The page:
A blog begun on February 16, 2010, the end of Carnaval in Cochabamba
It is 11:00 p.m. on Tuesday, February 16, 2010, in Cochabamba, Bolivia, and in another hour, the Carnival season will end. In my quarters on the second floor of our home in North Cochabamba, I hear the sounds of laughter and shouting, cars passing, and the occasional rapid boom-boom-boom of a pack of Chinese firecrackers just set off. On the Fourth of July in Tennessee, dogs jump their fences when fireworks explode. We always brought our sensitive Dalmatians inside the house to calm their nerves. When Henry, our host dad here, sets off a pack of firecrackers just outside the house, very close to where the family gathers for food and drink, the dogs don’t even flinch as the firecrackers explode.
Joel and I had scheduled this weekend to travel to the college where we are hoping to work in Carmen Pampa. This trip was to have taken six hours by bus on a Friday night just to get to La Paz—we had bought buscama tickets, meaning that we had booked large seats on the bus that reclined into almost comfortable beds. We bought four tickets on Thursday night, for Clare, Nora, Joel, and me, so that we would be read to leave on Friday night. Unfortunately, Joel was set back by a recurrence of an amoeba attack, and was literally unable to get out of bed all day on Friday. Some Tinitazol pills for parasites, the oral rehydration packets, and the blanco (white) diet were the course of treatment prescribed by our doctor host, Henry. By the afternoon, Joel was able to walk around, but the long trip to Carmen Pampa was out of the question. Clare and Nora were still able to go, but Joel and I would have to wait another time. We went on to plan B.
We were invited to spend Monday and Tuesday with our host family and their extended families, a round of Carnaval parties that would introduce us to the festivities of the season. Ever since we arrived, the city has been celebrating, but as the last four days approach, with a weekend and two days off for most working people, the energy, music, and numbers of globos (water balloons thrown at innocent passersby) rise. Best to remain inside those last two days, unless one wants to get drenched by the water balloons and water pistols hurled at us by people lurking on the street corners and on the backs of trucks that pass by.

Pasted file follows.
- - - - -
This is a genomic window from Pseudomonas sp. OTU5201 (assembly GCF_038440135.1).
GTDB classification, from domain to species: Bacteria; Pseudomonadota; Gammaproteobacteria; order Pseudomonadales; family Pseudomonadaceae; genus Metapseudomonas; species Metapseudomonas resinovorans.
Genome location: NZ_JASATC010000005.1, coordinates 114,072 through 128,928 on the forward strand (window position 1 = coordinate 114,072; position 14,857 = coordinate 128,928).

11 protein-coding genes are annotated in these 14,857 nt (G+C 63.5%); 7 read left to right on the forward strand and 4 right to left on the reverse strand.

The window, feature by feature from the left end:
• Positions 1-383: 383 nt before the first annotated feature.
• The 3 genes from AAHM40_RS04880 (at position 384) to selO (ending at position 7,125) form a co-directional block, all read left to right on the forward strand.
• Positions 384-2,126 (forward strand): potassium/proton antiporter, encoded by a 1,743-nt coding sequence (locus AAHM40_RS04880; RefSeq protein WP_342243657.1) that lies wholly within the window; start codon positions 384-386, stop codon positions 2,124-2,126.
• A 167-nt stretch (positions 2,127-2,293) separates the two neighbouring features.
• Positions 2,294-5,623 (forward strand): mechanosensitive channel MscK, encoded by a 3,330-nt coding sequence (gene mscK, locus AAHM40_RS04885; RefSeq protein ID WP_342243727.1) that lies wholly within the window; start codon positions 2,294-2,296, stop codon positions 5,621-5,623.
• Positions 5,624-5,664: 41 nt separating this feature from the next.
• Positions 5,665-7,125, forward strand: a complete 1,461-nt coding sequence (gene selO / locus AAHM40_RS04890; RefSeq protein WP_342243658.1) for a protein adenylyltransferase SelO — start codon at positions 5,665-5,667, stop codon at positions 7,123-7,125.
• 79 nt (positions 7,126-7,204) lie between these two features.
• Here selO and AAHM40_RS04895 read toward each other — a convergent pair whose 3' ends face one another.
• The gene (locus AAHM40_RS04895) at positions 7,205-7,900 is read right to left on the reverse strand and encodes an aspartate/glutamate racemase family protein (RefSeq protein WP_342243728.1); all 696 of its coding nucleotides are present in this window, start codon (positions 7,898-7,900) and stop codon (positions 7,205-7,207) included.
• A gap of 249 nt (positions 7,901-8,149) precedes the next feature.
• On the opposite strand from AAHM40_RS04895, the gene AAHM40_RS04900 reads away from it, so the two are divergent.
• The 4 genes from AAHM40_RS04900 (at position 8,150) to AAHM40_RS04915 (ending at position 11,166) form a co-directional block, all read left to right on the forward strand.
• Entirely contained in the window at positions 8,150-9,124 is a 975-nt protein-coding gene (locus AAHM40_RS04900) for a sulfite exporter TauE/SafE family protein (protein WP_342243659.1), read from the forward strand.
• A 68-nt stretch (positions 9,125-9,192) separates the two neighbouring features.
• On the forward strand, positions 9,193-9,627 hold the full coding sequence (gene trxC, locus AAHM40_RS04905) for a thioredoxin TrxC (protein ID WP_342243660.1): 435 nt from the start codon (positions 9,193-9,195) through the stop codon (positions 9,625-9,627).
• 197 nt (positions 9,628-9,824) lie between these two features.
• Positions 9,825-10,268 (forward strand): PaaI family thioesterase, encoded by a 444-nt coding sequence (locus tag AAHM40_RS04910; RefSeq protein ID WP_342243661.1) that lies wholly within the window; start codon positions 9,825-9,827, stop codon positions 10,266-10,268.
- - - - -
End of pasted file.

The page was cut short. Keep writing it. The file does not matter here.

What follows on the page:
We went to one birthday party, a cumpleanos for a cousin, on Monday. The children were out in the sunshine as the adults pumped up a large swimming pool for the children. It was dutifully filled, and then the soaking began. Henry and Lily, our host dad and mom, acted like children as they pointed the water hose at anyone who ventured into the yard. Buckets of water were poured on guests as they arrived, sometimes buckets filled at the freezing-cold water spigot. I remained dry longer than anyone. We had gone to Mass that day, a memorial for the grandfather whose birthday was that day, and I was in a skirt and blouse, unlike the others in shorts and tee-shirts. Lily and Henry heartlessly soaked their own children and the friends they had brought with them. The youngest generation, ranging from three to six years old, were continually shooting their water guns and receiving a baptismal soaking from a full bucket of water. As fiesta music played in the background, Andean, contemporary, or Latina dance music, the meat was barbecued, the salsa made, and the side dishes were brought out onto the tables. As all of us tried to get dry before our meal, and tried to stay dry afterwards, a nearly impossible task, we watched as new arrivals were either pushed into the pool or doused with a bucket of water. No one was left with any dignity at this party.
Joel and I walked home—a few blocks—and noticed that no one threw water balloons at us. Why should they? We were already soaked as we trudged home.